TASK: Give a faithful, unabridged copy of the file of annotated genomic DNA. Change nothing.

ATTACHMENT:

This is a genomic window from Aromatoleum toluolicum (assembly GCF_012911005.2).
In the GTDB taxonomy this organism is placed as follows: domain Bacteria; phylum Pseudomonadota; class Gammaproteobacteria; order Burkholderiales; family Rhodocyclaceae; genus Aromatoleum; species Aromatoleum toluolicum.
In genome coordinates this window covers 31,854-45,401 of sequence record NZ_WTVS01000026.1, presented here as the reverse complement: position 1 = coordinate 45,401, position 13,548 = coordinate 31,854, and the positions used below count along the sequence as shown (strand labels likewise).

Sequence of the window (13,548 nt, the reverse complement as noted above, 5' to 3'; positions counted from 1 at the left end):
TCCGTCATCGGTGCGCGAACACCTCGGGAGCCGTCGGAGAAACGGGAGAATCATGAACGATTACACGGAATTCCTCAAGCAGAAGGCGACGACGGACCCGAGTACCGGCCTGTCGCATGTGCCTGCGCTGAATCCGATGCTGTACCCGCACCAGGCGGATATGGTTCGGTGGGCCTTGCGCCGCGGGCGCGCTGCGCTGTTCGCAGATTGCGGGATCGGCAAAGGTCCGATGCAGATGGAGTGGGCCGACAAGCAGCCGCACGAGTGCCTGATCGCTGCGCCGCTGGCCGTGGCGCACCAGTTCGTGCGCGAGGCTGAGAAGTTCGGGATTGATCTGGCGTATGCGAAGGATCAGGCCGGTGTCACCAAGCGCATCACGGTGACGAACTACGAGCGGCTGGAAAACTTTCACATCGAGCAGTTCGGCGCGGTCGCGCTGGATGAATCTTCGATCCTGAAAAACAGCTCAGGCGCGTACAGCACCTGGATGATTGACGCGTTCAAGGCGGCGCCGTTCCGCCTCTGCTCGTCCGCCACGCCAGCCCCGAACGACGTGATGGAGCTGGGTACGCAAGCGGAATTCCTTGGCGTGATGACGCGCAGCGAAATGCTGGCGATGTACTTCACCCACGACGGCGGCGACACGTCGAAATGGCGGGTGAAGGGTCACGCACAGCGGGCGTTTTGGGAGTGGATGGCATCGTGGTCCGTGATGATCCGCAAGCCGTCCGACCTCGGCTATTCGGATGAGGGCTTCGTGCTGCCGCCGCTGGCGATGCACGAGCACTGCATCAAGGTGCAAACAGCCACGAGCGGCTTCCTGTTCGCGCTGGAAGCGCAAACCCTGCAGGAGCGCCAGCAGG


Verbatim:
This is a genomic window from Aromatoleum toluolicum (assembly GCF_012911005.2).
In the GTDB taxonomy this organism is placed as follows: domain Bacteria; phylum Pseudomonadota; class Gammaproteobacteria; order Burkholderiales; family Rhodocyclaceae; genus Aromatoleum; species Aromatoleum toluolicum.
In genome coordinates this window covers 31,854-45,401 of sequence record NZ_WTVS01000026.1, presented here as the reverse complement: position 1 = coordinate 45,401, position 13,548 = coordinate 31,854, and the positions used below count along the sequence as shown (strand labels likewise).

Sequence of the window (13,548 nt, the reverse complement as noted above, 5' to 3'; positions counted from 1 at the left end):
TCCGTCATCGGTGCGCGAACACCTCGGGAGCCGTCGGAGAAACGGGAGAATCATGAACGATTACACGGAATTCCTCAAGCAGAAGGCGACGACGGACCCGAGTACCGGCCTGTCGCATGTGCCTGCGCTGAATCCGATGCTGTACCCGCACCAGGCGGATATGGTTCGGTGGGCCTTGCGCCGCGGGCGCGCTGCGCTGTTCGCAGATTGCGGGATCGGCAAAGGTCCGATGCAGATGGAGTGGGCCGACAAGCAGCCGCACGAGTGCCTGATCGCTGCGCCGCTGGCCGTGGCGCACCAGTTCGTGCGCGAGGCTGAGAAGTTCGGGATTGATCTGGCGTATGCGAAGGATCAGGCCGGTGTCACCAAGCGCATCACGGTGACGAACTACGAGCGGCTGGAAAACTTTCACATCGAGCAGTTCGGCGCGGTCGCGCTGGATGAATCTTCGATCCTGAAAAACAGCTCAGGCGCGTACAGCACCTGGATGATTGACGCGTTCAAGGCGGCGCCGTTCCGCCTCTGCTCGTCCGCCACGCCAGCCCCGAACGACGTGATGGAGCTGGGTACGCAAGCGGAATTCCTTGGCGTGATGACGCGCAGCGAAATGCTGGCGATGTACTTCACCCACGACGGCGGCGACACGTCGAAATGGCGGGTGAAGGGTCACGCACAGCGGGCGTTTTGGGAGTGGATGGCATCGTGGTCCGTGATGATCCGCAAGCCGTCCGACCTCGGCTATTCGGATGAGGGCTTCGTGCTGCCGCCGCTGGCGATGCACGAGCACTGCATCAAGGTGCAAACAGCCACGAGCGGCTTCCTGTTCGCGCTGGAAGCGCAAACCCTGCAGGAGCGCCAGCAGG